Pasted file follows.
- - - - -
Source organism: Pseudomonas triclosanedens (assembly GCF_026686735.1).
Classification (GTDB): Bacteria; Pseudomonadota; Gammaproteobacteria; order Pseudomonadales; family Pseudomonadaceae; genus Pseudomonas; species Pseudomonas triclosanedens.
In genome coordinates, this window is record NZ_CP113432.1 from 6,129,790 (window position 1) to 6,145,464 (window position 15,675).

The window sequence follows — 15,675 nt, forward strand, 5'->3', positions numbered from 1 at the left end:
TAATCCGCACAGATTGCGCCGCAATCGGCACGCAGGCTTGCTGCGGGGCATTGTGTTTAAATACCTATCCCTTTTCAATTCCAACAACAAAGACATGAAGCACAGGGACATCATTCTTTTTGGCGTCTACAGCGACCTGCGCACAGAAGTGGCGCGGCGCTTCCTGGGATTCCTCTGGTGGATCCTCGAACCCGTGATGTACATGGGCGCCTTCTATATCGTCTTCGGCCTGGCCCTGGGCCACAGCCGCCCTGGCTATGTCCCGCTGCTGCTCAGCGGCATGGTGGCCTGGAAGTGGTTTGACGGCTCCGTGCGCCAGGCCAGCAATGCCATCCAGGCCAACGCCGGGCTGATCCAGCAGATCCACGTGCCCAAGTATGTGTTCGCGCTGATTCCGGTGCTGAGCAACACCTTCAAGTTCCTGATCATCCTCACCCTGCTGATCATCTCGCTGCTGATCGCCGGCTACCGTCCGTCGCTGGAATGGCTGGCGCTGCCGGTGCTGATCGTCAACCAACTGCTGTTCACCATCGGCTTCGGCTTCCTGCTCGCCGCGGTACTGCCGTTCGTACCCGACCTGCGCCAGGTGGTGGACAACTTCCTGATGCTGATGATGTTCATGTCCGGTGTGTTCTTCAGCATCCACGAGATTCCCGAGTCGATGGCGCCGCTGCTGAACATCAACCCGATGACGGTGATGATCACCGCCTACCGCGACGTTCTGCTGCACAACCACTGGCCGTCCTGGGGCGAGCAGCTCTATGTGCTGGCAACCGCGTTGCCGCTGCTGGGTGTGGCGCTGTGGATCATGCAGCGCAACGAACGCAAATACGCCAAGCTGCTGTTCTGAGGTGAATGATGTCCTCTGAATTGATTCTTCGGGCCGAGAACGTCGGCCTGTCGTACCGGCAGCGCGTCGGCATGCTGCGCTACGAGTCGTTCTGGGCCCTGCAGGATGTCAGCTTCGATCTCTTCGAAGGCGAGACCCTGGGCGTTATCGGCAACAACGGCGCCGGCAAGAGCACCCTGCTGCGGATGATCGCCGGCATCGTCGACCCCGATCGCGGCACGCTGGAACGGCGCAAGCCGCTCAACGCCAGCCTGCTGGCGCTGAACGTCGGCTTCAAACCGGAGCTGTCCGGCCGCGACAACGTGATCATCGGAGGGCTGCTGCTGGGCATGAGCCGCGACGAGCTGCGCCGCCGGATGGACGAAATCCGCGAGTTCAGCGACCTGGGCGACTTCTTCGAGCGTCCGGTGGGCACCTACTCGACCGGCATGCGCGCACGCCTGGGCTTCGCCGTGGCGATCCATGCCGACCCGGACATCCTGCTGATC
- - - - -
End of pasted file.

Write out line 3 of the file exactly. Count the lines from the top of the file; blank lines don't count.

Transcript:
In genome coordinates, this window is record NZ_CP113432.1 from 6,129,790 (window position 1) to 6,145,464 (window position 15,675).